SAO PAULO, Jan 3 (Reuters) - Erratic rains in Brazil, which have already been hurting the soybean crop, are also beginning to stress sugarcane fields, which this season are more susceptible due to plant aging, experts told Reuters.
Sugarcane is usually more resilient than soybeans amid weather adversity; still, below-average rains and high temperatures are cause for concern in the industry, which faces potential losses if such conditions persist, they said.
“November was a good month for rains but December lagged,” said Bruno Lima, a sugar and ethanol analyst at consultancy INTL FCStone. He said it is early to quantify how big the impact will be on the crop, but noted millers “are a bit worried.”
If January stays dry, it will further affect expectations for the season. “The cane is weak,” Lima said.
The drought in Brazil’s Center-South during the 2019/2020 season, which begins in April, could further deepen the global sugar supply deficit and affect the price of the commodity .
Because of the aging of the cane fields, around 3.8 years, INTL FCStone sees Center-South mills processing some 564.7 million tonnes of cane in 2019, slightly smaller than last year.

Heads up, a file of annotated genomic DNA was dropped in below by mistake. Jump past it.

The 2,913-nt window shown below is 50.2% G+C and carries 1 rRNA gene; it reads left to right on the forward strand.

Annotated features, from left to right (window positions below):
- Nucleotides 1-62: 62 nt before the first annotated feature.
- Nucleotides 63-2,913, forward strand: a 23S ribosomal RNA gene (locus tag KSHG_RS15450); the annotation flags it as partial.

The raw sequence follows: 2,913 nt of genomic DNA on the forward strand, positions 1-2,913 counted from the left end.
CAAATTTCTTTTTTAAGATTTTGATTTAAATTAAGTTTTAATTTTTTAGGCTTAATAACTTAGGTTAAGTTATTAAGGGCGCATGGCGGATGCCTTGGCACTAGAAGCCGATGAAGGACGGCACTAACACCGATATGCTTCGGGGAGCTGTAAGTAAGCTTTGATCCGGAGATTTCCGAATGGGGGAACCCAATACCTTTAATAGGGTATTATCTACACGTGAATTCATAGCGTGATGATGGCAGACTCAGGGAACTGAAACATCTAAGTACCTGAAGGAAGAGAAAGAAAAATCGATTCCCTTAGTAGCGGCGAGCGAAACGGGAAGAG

Climate expert Marco Antonio dos Santos, partner at consultancy Rural Clima, said the renovation of cane fields is taking place. But given the long cycle of the plant, the impact of this process will be more felt in 2020.
“Irregular rains are cause for concern for producers... Cane is going through problems as well as other cultures,” Santos said, adding a smaller cane harvest is likely.
In soybean fields, a growing season that only in November seemed likely to yield a spectacularly large crop has turned to drought.
Data from the Refinitiv Eikon’s Agriculture Weather Dashboard show that rainfall in São Paulo, Brazil’s leading sugarcane region, has been below average in all regions of the state in the last 30 days.
In Ribeirão Preto, the country’s largest sugarcane hub, it rained 141.8 millimeters below normal, the data showed. Forecasts for the coming two weeks shows little prospect of recovery, as the Center-South is poised to receive rains below normal.
In Ribeirão Preto and in the Triângulo Mineiro region, rainfall is seen at 36.6 millimeters and 60.8 millimeters below the average, Refinitiv data show.
Santos said a phenomenon called El Niño Modoki is behind irregular rains.
According to the Japanese agency for marine science, it is linked to strong anomalous warming in the central tropical Pacific and cooling in the eastern and western tropical Pacific. (Reporting by José Roberto Gomes Writing by Ana Mano; Editing by David Gregorio)